Mental Health Research Dissertation Grant to Enhance Workforce Diversity (R36)
To enhance the diversity of the mental health research workforce by providing dissertation awards in all research areas within the strategic priorities of the NIMH to individuals from groups underrepresented in biomedical, behavioral, clinical and social sciences research.
Funding Opportunity Announcement (FOA)
New Applications: August 10, December 9, April 11
Resubmissions: August 10, December 9, April 11
AIDS Applications: January 7, May 7, September 7
Predoctoral students enrolled in research doctoral programs from groups underrepresented in biomedical, behavioral, clinical, and social sciences research.
By the time of award, the individual must be a citizen or a non-citizen national of the United States or have been lawfully admitted for permanent residence (i.e., possess a currently valid Permanent Resident Card USCIS Form I-551, or other legal verification of such status).
U.S. domestic institutions
Award recipients will receive 1-2 years of support to complete their dissertation leading to a PhD or equivalent research degree, a combined MD/PhD degree, or another formally combined professional and research doctoral degree in biomedical, behavioral, health services, or clinical sciences. The R36 allows for budget requests to cover, per year, a salary consistent with the current fiscal year National Research Service Award (NRSA) predoctoral stipend level and up to $15,000 for additional expenses such as fringe benefits (including health insurance for self and family members), travel to scientific meetings, and dissertation research costs in accordance with institutional policies. Support is NOT available for individuals enrolled in medical or other professional schools unless they are enrolled in a combined professional doctorate/PhD degree program in biomedical or behavioral research.
The faculty advisor, dissertation committee chair, or university official directly responsible for supervising the dissertation research must submit a Letter of Certification explaining how the candidate’s participation would further the goals of the program to promote diversity in health-related research (see Notice of NIH’s Interest in Diversity (NOT-OD-20-031)).
Potential applicants are strongly encouraged to review the FOA and the FAQs below prior to contacting the appropriate NIMH Research Training and Career Development representative for additional information.
Q: When should I submit an R36 application?
A: At the time of award, applicants are expected to require 1-2 years of dissertation research to complete their PhD requirements. Note that the time between submission to receipt of an award takes approximately 6-9 months. You must have an approved dissertation proposal at the time of award, show evidence of high academic performance in the field of study and a commitment to a career as an independent research scientist, an independent physician-scientist or other clinician-scientist (dual-degree training).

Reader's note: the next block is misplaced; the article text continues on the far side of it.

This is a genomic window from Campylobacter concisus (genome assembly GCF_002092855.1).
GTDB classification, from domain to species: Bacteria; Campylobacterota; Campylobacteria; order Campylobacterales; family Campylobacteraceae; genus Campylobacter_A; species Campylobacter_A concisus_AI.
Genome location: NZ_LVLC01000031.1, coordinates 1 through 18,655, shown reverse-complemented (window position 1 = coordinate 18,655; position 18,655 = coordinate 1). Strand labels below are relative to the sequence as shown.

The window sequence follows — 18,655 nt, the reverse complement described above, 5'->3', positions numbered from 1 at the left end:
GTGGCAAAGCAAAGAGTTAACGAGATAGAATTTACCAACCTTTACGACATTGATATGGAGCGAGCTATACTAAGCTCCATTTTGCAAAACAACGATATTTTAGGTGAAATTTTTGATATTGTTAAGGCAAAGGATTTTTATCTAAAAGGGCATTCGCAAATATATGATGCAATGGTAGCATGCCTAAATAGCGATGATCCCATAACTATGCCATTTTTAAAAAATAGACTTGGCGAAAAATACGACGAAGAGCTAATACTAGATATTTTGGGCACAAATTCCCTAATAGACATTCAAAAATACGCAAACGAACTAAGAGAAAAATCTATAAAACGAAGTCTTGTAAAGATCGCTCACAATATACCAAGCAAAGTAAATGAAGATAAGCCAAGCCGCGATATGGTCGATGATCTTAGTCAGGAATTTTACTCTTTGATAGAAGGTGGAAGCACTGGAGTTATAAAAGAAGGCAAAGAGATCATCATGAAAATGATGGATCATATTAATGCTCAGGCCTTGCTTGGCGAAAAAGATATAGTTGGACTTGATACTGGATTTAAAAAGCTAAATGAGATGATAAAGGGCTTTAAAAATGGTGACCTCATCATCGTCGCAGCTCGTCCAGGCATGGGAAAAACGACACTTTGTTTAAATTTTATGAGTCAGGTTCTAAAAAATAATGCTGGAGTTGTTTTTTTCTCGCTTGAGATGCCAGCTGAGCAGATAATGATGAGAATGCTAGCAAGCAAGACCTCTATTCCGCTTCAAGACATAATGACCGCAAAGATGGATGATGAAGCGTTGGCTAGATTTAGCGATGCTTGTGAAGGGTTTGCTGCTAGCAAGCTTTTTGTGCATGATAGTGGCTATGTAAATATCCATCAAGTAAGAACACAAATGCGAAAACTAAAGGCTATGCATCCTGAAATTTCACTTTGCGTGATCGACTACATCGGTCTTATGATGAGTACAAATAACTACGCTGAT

Q: I’m a student in a combined MD/PhD program. Can I apply for the R36 to cover the last couple of years of my medical training?
A: This award supports the completion of the doctoral research project. With the exception of costs associated with the dissertation (i.e., dissertation credits), no funds may be used to pay tuition or fees. If you are an MD/PhD student and already completed your PhD dissertation research, you would not be eligible.
Q: How do I know if my project aligns with NIMH priorities?
A: We encourage you to identify the NIMH Division that provides the best fit for your proposed research and send your Specific Aims and NIH Biosketch to the appropriate program officer.
Q: How will my R36 application be evaluated? What makes a competitive application?
A: See Section V of the FOA for application review criteria.
Here are some general tips for writing your R36:
- Take time to read the FOA, including Section V to understand how your application will be evaluated.
- Be sure your mentor’s commitment to your project is apparent in the narrative, which should enthusiastically describe your research project and the resources they will provide for you over and above the award.
- Be as thorough as possible in your description of your dissertation study and provide appropriate justification for the proposed work through literature citations, data from other sources, or from investigator-generated data.
- Try to frame your dissertation study in terms of your path to becoming a leader in the field. Provide context for your research, why it’s interesting to you, and where you might go with future research.
- Don’t wait until the last minute! Ask your mentor and people outside of your mentoring team to carefully read your application and note any errors, inconsistencies, and other mistakes.
Q: Do you have examples of R36 applications that you are able to share or other resources that may aid me in completing the application?
A: NIMH does not provide examples of R36 applications. For NIMH and NIH resources on the application process and grant writing tips, see the NIMH Funding Page.